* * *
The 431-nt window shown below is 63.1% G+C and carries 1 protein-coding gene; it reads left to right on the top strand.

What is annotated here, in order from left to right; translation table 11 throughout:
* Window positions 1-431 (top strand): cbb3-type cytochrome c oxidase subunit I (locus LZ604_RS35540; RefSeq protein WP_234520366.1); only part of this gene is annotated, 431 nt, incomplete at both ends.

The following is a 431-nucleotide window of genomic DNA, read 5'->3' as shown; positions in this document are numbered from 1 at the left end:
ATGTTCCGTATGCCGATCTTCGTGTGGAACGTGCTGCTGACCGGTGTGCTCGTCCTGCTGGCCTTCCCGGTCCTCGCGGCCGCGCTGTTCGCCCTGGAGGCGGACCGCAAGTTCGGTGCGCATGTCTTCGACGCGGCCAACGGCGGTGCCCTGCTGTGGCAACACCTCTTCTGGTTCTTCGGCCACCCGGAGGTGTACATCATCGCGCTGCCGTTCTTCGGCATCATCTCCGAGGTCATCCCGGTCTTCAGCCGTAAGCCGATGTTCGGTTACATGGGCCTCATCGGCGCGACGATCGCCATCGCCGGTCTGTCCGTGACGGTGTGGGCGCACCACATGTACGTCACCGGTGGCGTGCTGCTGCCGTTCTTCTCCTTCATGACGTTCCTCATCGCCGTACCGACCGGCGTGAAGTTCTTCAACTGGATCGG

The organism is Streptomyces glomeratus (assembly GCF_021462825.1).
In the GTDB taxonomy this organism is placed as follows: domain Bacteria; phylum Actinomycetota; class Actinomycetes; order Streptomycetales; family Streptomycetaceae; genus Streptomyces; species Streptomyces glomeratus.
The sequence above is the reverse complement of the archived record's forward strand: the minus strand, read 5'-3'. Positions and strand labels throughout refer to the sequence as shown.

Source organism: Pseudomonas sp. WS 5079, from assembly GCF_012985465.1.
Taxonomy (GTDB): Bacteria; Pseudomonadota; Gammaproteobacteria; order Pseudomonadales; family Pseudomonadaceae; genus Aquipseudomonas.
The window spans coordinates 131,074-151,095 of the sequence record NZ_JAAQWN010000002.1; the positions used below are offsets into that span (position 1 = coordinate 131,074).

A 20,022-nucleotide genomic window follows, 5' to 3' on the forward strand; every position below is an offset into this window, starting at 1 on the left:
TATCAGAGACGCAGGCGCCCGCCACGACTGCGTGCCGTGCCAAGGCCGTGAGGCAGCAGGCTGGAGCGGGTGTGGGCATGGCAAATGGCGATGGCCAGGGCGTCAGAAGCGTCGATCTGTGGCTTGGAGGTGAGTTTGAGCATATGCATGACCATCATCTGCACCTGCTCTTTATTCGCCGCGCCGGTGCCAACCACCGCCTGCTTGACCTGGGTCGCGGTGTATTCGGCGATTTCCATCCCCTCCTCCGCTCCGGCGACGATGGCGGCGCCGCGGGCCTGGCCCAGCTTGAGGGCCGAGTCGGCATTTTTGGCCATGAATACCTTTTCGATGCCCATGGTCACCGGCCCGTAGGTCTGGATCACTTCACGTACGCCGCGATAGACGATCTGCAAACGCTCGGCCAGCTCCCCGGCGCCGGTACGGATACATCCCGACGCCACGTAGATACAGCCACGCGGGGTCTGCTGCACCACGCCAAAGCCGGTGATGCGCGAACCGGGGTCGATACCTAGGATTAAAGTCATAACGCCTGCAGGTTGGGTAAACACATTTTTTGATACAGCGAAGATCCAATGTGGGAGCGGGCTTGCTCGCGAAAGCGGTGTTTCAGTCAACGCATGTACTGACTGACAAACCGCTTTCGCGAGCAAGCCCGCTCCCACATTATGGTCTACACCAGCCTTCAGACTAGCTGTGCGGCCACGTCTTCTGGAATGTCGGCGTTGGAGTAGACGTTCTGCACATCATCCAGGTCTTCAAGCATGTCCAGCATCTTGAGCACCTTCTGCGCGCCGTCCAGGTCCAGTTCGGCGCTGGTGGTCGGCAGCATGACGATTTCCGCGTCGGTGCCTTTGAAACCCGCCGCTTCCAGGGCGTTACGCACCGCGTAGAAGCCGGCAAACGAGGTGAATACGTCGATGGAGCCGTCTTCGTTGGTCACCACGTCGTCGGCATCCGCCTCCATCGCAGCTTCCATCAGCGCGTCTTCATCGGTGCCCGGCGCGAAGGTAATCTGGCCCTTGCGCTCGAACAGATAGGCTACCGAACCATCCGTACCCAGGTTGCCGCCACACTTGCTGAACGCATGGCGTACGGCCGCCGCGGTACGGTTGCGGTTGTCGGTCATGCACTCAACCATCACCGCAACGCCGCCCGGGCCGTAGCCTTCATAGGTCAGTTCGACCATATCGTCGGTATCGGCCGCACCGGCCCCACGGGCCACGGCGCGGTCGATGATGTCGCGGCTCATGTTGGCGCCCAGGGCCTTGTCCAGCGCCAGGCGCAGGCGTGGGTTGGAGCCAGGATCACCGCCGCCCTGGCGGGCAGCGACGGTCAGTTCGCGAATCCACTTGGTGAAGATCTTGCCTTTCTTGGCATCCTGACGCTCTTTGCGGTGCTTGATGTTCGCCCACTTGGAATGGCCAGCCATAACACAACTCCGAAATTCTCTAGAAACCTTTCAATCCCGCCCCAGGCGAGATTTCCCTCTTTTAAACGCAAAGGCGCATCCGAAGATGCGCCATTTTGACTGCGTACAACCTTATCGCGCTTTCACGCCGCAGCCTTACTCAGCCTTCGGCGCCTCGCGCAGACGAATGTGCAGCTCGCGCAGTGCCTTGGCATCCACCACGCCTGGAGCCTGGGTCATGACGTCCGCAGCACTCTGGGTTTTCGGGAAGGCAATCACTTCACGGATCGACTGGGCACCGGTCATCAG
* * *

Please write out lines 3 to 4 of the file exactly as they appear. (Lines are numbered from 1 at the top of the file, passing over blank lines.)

* Window positions 1-431 (top strand): cbb3-type cytochrome c oxidase subunit I (locus LZ604_RS35540; RefSeq protein WP_234520366.1); only part of this gene is annotated, 431 nt, incomplete at both ends.

The following is a 431-nucleotide window of genomic DNA, read 5'->3' as shown; positions in this document are numbered from 1 at the left end: